The March 2003 issue of The Journal of Adolescent Health
featured a study that examined the link between relationship and sexual attributes among young sexually active women and their self-reported rate of bacterial sexually transmitted diseases (STDs).
Researchers wanted to determine whether racial differences in partner selection between non-Hispanic Black and non-Hispanic White women contributed to the dramatically high rates of gonorrhea and chlamydia among young Black women.
Researchers examined interviews of 1,183 non-Hispanic White and 695 non-Hispanic Black women, ages 15-24, taken from the 1995 National Survey of Family Growth (NSFG). These women all reported at least one lifetime male sexual partner. The NSFG participants were asked about their STD history; whether they had been married, divorced, or had lived with a partner; the ages of their partners; whether their partners had been non-monogamous; and whether they had had casual sexual partners in the two years preceding their interviews.
Researchers defined "non-monogamous" as having intercourse with more than one woman at the same time. A "casual partner" was defined as a sexual partner with whom the participant had intercourse without being in a committed, romantic relationship.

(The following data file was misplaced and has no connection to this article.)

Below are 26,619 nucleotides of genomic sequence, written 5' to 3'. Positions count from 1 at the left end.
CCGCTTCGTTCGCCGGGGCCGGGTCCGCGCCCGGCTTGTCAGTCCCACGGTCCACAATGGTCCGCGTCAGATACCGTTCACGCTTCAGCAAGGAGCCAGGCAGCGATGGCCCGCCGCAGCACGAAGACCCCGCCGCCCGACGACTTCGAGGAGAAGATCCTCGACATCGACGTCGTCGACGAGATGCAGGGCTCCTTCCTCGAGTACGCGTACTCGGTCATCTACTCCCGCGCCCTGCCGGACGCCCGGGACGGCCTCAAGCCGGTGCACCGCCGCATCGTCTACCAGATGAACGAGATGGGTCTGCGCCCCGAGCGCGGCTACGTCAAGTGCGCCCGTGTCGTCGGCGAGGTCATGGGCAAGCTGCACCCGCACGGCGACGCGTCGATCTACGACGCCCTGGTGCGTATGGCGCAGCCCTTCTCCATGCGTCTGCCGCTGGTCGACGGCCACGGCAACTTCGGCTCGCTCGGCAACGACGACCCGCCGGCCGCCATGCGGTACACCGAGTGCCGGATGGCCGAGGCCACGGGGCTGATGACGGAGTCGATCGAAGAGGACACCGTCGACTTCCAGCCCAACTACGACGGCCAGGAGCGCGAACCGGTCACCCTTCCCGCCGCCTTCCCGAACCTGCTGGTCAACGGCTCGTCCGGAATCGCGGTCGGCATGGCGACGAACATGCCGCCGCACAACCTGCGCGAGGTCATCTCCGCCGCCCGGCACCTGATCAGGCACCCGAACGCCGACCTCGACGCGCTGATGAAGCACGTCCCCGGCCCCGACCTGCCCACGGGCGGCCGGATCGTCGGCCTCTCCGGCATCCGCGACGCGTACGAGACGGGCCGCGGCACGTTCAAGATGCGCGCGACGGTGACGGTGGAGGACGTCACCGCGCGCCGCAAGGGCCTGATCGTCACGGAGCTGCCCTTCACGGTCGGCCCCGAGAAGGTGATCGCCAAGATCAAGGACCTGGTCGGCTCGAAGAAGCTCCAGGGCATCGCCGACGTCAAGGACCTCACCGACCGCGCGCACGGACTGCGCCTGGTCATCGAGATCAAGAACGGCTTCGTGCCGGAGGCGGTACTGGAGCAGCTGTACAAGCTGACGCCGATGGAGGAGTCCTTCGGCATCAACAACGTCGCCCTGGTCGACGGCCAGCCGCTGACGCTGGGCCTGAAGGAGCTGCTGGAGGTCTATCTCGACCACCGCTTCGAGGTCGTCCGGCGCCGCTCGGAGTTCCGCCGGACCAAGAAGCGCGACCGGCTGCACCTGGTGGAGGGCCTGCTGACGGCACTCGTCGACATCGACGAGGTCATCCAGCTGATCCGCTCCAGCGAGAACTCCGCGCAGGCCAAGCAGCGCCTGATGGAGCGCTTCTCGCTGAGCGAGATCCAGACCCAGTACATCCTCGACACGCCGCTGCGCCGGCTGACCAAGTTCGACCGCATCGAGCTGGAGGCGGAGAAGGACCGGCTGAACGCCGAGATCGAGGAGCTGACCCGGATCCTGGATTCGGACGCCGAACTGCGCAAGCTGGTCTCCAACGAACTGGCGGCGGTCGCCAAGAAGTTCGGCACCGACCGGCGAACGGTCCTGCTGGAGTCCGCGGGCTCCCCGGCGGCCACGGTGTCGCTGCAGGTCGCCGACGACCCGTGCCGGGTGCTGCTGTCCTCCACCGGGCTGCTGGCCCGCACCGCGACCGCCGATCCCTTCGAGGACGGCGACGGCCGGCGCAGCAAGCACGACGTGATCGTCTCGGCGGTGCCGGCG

History of STDs
- 11% of Black women reported ever having been diagnosed with a bacterial STD compared to 5.6% of White women
- 6.9% of Black women reported having chlamydia compared to 4.5% of White women
- 5% of Black women reported having gonorrhea compared to 1.1% of White women
- 1.5% of Black women reported having syphilis compared to 0.09% of White women
Marital and Cohabitation History
- 14% of Black women reported ever having been married compared to 29% of White women
- Of these, 31% of Black women reported having been divorced, separated, or widowed compared to 15% of White women
- 19% of Black women who had never been married reported having lived with a partner compared to 30% of never-married White women
- 35% of Black women reported having had a non-monogamous partner in the 12 months preceding the NSFG compared to 22% of White women
- 62% of Black women reported having a partner three or more years older than themselves in the three years preceding the NSFG compared to 60% of White women
- 39% of Black women reported having a "casual" sexual partner in the three years preceding the NSFG compared to 35% of White women
Researchers found that although characteristics of sexual partners and relationships often differed by race, this did not explain racial disparities in STDs.
As a result, the researchers suggest that STD prevention and interventions should not be limited to "high risk" young women or to young women with "high risk" partners. Instead they encourage health care providers to screen and treat all young women and men (even those in monogamous relationships) for STDs early on and to incorporate STD screening in gynecological exams in order to stop the spread of bacterial STDs among sexually active young Black women.
- Nina T. Harawa et al., "Do Differences in Relationship and Partner Attributes Explain Disparities in Sexually Transmitted Disease Among Young White and Black Women?," Journal of Adolescent Health, vol. 32, no. 3, pp. 187-91.